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Saturday, March 6, 2021

In 2020, We Replaced the American Dream with the American Scream

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David Suissa is President of Tribe Media/Jewish Journal, where he has been writing a weekly column on the Jewish world since 2006. In 2015, he was awarded first prize for "Editorial Excellence" by the American Jewish Press Association. Prior to Tribe Media, David was founder and CEO of Suissa Miller Advertising, a marketing firm named “Agency of the Year” by USA Today. He sold his company in 2006 to devote himself full time to his first passion: Israel and the Jewish world. David was born in Casablanca, Morocco, grew up in Montreal, and now lives in Los Angeles with his five children.

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David Suissa
David Suissa is President of Tribe Media/Jewish Journal, where he has been writing a weekly column on the Jewish world since 2006. In 2015, he was awarded first prize for "Editorial Excellence" by the American Jewish Press Association. Prior to Tribe Media, David was founder and CEO of Suissa Miller Advertising, a marketing firm named “Agency of the Year” by USA Today. He sold his company in 2006 to devote himself full time to his first passion: Israel and the Jewish world. David was born in Casablanca, Morocco, grew up in Montreal, and now lives in Los Angeles with his five children.

This hasn’t been a good year for dreams. Maybe the fear of a pandemic has a way of shrinking one’s aspirations.

But I came across dreams the other night when I stumbled on a documentary about a handful of Jews who built Hollywood. These were Jews who escaped the misery of their Eastern European villages to live out the American Dream.

What stood out was how much they struggled in their new land. Nothing came easy. Jews at the time were blocked out of many professions and institutions. Anti-Semitism was rampant. But the Jews who came out West to build the movie industry struggled on their own, persevered and eventually made it.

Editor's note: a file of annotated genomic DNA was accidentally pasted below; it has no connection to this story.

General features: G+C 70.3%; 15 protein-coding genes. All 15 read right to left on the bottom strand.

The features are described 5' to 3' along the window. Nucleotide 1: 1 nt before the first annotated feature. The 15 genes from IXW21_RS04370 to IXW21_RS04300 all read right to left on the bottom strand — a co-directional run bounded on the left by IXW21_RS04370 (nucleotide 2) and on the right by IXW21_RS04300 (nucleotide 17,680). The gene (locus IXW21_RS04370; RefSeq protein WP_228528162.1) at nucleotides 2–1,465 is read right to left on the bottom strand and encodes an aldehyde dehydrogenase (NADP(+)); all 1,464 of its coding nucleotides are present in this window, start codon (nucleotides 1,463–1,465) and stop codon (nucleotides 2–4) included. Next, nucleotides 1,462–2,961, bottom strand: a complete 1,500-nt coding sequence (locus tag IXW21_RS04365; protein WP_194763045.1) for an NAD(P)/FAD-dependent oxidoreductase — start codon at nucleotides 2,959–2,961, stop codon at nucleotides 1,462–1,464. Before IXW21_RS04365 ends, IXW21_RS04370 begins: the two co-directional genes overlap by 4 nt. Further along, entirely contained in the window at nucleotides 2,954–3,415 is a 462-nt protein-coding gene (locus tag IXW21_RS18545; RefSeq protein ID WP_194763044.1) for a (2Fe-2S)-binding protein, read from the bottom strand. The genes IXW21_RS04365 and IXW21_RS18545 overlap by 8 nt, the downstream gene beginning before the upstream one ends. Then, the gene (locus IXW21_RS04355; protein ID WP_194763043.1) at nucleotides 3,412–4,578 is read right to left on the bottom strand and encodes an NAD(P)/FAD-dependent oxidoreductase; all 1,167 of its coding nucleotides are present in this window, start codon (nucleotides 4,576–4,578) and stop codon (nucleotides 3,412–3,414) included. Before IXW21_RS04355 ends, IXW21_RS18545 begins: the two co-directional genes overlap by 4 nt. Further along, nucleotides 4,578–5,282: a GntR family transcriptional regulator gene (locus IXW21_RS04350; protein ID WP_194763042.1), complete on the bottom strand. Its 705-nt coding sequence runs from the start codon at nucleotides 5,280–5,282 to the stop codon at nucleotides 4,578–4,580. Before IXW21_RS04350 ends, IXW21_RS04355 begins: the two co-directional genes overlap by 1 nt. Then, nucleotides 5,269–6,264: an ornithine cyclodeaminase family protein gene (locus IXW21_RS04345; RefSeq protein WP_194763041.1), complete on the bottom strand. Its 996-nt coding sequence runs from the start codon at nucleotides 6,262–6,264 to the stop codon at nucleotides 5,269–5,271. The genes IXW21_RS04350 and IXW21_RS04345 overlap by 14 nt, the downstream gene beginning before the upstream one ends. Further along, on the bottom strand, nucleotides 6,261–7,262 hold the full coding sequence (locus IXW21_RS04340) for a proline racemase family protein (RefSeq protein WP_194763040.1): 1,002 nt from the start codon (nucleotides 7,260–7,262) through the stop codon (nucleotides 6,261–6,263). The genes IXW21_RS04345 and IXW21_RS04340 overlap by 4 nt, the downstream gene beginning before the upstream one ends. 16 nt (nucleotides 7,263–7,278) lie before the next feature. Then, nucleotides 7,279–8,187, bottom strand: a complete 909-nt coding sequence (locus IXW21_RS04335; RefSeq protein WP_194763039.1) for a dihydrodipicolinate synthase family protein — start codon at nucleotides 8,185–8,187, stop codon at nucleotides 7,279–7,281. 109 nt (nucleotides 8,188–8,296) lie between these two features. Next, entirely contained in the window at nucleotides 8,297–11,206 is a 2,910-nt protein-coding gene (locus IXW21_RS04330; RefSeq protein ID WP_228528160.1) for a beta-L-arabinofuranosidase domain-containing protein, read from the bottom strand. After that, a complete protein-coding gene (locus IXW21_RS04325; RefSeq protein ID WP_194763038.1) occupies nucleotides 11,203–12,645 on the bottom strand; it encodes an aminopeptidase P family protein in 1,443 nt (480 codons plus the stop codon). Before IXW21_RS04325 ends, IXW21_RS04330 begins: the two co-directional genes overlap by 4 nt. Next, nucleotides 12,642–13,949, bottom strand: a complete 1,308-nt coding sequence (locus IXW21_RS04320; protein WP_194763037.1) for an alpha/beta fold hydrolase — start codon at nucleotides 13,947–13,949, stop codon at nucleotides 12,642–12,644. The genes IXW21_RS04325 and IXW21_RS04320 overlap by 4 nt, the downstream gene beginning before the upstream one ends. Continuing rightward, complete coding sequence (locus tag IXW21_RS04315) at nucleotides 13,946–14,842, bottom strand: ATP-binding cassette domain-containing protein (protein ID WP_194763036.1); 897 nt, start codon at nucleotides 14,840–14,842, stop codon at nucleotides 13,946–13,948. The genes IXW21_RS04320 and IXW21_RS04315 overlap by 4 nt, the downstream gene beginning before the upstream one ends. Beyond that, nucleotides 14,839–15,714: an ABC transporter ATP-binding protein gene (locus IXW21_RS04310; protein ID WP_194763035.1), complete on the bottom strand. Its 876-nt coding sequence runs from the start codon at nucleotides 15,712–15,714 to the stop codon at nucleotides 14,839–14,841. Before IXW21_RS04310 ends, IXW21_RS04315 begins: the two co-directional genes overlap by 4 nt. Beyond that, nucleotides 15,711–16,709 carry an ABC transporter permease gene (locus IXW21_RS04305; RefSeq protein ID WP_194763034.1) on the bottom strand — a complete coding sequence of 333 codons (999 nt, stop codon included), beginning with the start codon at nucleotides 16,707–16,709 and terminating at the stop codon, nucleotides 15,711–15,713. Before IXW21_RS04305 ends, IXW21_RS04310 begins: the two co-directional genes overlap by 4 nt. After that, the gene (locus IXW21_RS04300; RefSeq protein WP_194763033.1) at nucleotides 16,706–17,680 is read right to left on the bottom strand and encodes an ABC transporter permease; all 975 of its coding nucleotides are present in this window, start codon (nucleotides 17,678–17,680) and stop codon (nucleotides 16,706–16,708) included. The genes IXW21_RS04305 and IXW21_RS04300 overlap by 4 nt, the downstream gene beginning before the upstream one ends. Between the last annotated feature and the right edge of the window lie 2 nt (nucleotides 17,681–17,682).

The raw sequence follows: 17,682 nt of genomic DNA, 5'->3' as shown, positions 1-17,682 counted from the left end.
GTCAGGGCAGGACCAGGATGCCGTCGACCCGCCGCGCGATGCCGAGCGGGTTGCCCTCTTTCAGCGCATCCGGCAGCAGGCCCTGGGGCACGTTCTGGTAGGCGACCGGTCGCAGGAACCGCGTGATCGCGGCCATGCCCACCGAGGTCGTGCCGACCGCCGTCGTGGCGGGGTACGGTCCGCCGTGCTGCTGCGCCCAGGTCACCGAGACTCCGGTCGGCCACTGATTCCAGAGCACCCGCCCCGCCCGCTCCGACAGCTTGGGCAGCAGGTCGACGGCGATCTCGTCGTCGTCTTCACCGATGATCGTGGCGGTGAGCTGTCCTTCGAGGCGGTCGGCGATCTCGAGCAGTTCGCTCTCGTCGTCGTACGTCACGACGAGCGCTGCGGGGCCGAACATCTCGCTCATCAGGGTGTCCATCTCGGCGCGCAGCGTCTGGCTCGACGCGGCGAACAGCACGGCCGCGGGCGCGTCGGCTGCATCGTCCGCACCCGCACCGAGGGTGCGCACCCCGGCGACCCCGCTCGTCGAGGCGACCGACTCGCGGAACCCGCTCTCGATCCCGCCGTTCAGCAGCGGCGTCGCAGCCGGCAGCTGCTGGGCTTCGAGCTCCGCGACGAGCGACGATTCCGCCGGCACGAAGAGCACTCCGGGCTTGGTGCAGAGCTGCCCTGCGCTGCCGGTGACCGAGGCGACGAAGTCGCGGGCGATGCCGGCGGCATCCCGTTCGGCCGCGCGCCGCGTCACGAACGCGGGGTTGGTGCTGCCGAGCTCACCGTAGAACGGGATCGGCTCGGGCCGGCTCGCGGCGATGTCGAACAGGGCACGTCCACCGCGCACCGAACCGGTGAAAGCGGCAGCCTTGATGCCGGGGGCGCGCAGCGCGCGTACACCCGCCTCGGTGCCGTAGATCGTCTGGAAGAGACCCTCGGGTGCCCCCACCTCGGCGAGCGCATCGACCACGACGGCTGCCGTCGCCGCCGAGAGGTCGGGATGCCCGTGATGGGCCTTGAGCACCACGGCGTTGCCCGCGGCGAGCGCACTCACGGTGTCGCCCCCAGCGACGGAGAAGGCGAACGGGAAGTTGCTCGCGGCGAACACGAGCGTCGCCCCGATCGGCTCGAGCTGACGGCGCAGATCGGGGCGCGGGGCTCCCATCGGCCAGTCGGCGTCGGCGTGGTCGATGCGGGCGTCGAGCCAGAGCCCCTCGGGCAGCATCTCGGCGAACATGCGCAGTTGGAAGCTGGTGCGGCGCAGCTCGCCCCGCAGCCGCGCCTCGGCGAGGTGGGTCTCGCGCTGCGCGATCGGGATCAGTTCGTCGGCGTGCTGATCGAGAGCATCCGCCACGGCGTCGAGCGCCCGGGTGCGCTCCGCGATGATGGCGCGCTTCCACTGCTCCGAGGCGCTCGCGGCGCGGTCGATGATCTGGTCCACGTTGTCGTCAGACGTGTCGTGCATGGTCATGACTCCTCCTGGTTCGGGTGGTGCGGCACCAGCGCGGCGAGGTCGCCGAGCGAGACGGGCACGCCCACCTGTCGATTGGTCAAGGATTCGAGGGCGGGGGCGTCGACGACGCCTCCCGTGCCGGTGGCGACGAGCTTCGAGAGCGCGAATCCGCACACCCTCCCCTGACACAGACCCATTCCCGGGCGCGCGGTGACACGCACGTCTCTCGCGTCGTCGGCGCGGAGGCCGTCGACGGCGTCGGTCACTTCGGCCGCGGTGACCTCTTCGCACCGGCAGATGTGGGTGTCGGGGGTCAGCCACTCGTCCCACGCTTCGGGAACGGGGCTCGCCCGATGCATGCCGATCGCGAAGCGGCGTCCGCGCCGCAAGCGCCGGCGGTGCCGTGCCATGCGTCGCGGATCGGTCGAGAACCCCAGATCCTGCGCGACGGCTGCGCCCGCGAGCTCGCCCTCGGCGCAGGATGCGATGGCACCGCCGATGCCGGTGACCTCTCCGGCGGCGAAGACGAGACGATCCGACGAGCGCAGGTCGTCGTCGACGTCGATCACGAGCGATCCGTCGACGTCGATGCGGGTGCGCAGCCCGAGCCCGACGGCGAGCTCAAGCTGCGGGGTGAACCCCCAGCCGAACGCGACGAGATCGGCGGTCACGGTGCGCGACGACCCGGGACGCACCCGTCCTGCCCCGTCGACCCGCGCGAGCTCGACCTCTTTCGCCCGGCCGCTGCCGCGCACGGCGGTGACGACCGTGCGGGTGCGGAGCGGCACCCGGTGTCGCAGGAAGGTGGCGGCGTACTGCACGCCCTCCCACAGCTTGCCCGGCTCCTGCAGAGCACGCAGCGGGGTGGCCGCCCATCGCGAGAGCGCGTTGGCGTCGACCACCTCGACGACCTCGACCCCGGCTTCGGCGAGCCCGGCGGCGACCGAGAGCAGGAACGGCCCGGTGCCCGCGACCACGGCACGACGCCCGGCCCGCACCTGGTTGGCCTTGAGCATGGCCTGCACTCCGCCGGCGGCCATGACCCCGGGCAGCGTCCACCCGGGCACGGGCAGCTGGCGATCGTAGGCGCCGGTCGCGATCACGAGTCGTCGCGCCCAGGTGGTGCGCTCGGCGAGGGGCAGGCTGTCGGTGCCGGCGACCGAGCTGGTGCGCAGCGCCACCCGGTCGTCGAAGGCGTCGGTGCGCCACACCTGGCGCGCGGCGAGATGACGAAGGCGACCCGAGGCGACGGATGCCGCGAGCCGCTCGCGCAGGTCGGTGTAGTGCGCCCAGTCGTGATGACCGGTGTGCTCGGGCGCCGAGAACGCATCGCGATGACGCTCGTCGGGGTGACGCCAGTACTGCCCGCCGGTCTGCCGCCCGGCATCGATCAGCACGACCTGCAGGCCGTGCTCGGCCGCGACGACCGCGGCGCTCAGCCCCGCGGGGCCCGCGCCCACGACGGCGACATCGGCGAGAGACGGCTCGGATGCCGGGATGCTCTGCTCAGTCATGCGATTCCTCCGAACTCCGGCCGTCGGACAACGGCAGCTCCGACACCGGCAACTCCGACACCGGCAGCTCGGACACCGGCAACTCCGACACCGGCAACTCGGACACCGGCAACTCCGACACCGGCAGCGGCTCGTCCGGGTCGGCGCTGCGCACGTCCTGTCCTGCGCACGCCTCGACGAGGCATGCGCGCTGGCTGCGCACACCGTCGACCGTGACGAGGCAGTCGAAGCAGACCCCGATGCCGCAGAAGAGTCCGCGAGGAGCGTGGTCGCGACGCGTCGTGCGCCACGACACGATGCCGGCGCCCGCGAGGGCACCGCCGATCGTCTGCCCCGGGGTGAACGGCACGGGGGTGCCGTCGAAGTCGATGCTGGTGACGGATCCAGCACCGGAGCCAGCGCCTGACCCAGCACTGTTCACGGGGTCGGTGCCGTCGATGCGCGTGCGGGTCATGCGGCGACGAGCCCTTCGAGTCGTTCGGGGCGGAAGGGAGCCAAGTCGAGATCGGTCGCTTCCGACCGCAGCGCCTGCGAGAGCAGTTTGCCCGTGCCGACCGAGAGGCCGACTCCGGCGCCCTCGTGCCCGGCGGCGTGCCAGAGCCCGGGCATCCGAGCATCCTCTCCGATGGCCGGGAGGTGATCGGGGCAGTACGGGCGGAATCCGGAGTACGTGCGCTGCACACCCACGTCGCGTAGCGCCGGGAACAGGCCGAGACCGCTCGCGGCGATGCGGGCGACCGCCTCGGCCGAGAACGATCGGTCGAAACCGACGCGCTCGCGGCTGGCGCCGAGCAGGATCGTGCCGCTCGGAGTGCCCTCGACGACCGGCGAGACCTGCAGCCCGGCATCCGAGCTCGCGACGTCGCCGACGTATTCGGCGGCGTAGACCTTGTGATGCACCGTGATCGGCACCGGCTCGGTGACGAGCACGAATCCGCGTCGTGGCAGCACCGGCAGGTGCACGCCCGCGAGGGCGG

What happened to that classic model of struggling and persevering in pursuit of the American Dream?

It has been eroding for years, but in 2020, it seems to have reached a nadir. This was the year we stopped dreaming. The American Dream was replaced by the American Scream.

We didn’t scream only about lockdowns and injustice, and we didn’t scream only as individuals. We screamed and protested, more than ever, as members of groups. Identity politics became our guiding light.

Pursuing the American Dream was always very much an individual affair. It recognized that regardless of gender, race, religion or ethnicity, each person is unique. Each person has the opportunity and liberty to pursue their own dreams, no matter the obstacles, no matter how hard the struggle.

When we get lumped into groups to serve the purposes of identity politics, that individuality gets eroded. We become part of media-hungry groups making public demands rather than independent individuals striving to build our own future.

Inside a group we scream; alone we dream. Inside a group we depend on others; alone we rely on ourselves. Inside a group we demonstrate and wait; alone we must move forward.

No one is denying the value of groups. Throughout history, groups of all kinds have galvanized governments and institutions into taking corrective actions. There are many groups that are supportive of individual dreams and that nurture personal growth. And as Jews, we know how anchored you can feel, how strengthened you can be, when your group becomes a community—and a historic people.

But when a group is defined strictly by grievance and protest, the collective “screaming” submerges and dulls the individual. Grievance-based groups are great at nourishing a sense of shared victimhood, but not as great at nourishing the fearless drive to think independently and do your own bidding.

When a group is defined strictly by grievance and protest, the collective “screaming” submerges and dulls the individual.

The Jews who built Hollywood were part of a group that suffered serious discrimination, but they didn’t let that grievance define them or get in their way. It was their individuality, more than anything, that drove them and the millions of other immigrants who succeeded in America. That fearless drive, that struggle to overcome obstacles in pursuit of one’s dreams, has always been synonymous with the American experience.

My scream for 2021 is that I hope it makes a comeback.

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